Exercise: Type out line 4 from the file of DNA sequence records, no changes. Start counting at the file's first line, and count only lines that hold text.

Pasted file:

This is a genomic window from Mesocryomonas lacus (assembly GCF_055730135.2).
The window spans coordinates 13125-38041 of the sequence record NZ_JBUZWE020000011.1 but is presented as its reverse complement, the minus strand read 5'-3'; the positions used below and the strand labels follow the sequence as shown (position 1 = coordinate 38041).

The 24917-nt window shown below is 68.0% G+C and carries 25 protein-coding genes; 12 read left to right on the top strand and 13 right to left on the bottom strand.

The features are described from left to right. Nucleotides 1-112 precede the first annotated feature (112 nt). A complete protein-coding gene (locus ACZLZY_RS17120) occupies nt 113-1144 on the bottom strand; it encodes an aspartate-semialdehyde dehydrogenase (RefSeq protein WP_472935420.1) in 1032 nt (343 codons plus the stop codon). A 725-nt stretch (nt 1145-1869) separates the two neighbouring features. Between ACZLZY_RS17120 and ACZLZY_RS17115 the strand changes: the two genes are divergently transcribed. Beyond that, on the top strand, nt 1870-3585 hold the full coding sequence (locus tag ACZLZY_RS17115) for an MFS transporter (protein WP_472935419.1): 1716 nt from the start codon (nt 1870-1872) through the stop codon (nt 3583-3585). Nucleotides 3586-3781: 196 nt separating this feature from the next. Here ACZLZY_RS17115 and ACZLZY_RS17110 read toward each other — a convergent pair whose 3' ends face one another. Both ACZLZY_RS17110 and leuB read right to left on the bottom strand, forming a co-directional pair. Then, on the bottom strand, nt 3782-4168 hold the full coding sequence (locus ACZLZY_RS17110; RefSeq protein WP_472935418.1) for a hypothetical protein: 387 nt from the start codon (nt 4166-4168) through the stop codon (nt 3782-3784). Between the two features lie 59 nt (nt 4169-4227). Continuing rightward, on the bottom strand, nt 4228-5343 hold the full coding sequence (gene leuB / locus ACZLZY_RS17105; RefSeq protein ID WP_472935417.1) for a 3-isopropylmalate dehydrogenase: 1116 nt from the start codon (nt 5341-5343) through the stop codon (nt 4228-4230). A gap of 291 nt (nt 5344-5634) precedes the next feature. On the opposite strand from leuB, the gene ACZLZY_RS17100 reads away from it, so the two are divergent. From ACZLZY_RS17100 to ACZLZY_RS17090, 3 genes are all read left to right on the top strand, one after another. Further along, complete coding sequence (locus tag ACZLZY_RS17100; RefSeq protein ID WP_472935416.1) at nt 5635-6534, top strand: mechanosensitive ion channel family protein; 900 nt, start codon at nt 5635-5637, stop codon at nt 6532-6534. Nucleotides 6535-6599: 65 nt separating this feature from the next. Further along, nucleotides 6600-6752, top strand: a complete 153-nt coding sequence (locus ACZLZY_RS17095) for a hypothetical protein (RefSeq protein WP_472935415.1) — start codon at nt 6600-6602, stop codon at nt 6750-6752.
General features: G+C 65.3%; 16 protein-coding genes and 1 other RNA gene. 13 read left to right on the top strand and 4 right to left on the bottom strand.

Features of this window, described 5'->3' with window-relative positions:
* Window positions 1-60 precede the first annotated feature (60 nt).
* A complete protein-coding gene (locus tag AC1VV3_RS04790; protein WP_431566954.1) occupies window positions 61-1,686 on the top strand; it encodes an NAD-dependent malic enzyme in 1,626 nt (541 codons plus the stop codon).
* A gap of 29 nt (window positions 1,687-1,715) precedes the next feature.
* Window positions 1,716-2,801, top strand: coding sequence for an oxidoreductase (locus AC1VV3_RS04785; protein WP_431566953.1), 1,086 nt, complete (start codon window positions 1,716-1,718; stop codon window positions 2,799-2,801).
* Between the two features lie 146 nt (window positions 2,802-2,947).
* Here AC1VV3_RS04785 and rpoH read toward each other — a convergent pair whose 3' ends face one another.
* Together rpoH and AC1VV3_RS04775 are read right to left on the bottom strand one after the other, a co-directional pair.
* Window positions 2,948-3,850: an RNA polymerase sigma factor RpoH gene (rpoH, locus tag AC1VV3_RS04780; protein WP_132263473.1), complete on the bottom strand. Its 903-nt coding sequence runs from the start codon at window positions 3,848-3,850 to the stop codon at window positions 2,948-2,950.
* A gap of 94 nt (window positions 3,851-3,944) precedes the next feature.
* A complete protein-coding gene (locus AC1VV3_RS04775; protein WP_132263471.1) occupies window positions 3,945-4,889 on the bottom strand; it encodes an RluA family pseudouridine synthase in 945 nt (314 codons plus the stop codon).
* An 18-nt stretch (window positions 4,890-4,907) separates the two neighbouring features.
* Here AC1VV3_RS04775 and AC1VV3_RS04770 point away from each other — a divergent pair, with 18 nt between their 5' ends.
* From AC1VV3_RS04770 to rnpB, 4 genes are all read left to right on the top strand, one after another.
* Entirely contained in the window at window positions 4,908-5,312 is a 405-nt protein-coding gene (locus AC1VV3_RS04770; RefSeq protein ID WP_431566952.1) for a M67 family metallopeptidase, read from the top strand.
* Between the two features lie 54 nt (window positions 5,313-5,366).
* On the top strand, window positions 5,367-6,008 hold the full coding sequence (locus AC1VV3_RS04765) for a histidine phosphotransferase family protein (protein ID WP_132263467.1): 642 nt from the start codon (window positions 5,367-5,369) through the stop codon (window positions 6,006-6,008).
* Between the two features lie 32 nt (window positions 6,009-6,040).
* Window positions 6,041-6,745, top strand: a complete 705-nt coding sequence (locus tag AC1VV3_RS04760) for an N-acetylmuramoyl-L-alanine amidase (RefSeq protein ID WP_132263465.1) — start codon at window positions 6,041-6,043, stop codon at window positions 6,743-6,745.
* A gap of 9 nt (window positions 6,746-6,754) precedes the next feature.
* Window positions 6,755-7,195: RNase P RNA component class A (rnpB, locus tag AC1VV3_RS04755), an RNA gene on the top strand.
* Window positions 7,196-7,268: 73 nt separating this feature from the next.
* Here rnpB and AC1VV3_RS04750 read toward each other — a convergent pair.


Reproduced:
The features are described from left to right. Nucleotides 1-112 precede the first annotated feature (112 nt). A complete protein-coding gene (locus ACZLZY_RS17120) occupies nt 113-1144 on the bottom strand; it encodes an aspartate-semialdehyde dehydrogenase (RefSeq protein WP_472935420.1) in 1032 nt (343 codons plus the stop codon). A 725-nt stretch (nt 1145-1869) separates the two neighbouring features. Between ACZLZY_RS17120 and ACZLZY_RS17115 the strand changes: the two genes are divergently transcribed. Beyond that, on the top strand, nt 1870-3585 hold the full coding sequence (locus tag ACZLZY_RS17115) for an MFS transporter (protein WP_472935419.1): 1716 nt from the start codon (nt 1870-1872) through the stop codon (nt 3583-3585). Nucleotides 3586-3781: 196 nt separating this feature from the next. Here ACZLZY_RS17115 and ACZLZY_RS17110 read toward each other — a convergent pair whose 3' ends face one another. Both ACZLZY_RS17110 and leuB read right to left on the bottom strand, forming a co-directional pair. Then, on the bottom strand, nt 3782-4168 hold the full coding sequence (locus ACZLZY_RS17110; RefSeq protein WP_472935418.1) for a hypothetical protein: 387 nt from the start codon (nt 4166-4168) through the stop codon (nt 3782-3784). Between the two features lie 59 nt (nt 4169-4227). Continuing rightward, on the bottom strand, nt 4228-5343 hold the full coding sequence (gene leuB / locus ACZLZY_RS17105; RefSeq protein ID WP_472935417.1) for a 3-isopropylmalate dehydrogenase: 1116 nt from the start codon (nt 5341-5343) through the stop codon (nt 4228-4230). A gap of 291 nt (nt 5344-5634) precedes the next feature. On the opposite strand from leuB, the gene ACZLZY_RS17100 reads away from it, so the two are divergent. From ACZLZY_RS17100 to ACZLZY_RS17090, 3 genes are all read left to right on the top strand, one after another. Further along, complete coding sequence (locus tag ACZLZY_RS17100; RefSeq protein ID WP_472935416.1) at nt 5635-6534, top strand: mechanosensitive ion channel family protein; 900 nt, start codon at nt 5635-5637, stop codon at nt 6532-6534. Nucleotides 6535-6599: 65 nt separating this feature from the next. Further along, nucleotides 6600-6752, top strand: a complete 153-nt coding sequence (locus ACZLZY_RS17095) for a hypothetical protein (RefSeq protein WP_472935415.1) — start codon at nt 6600-6602, stop codon at nt 6750-6752.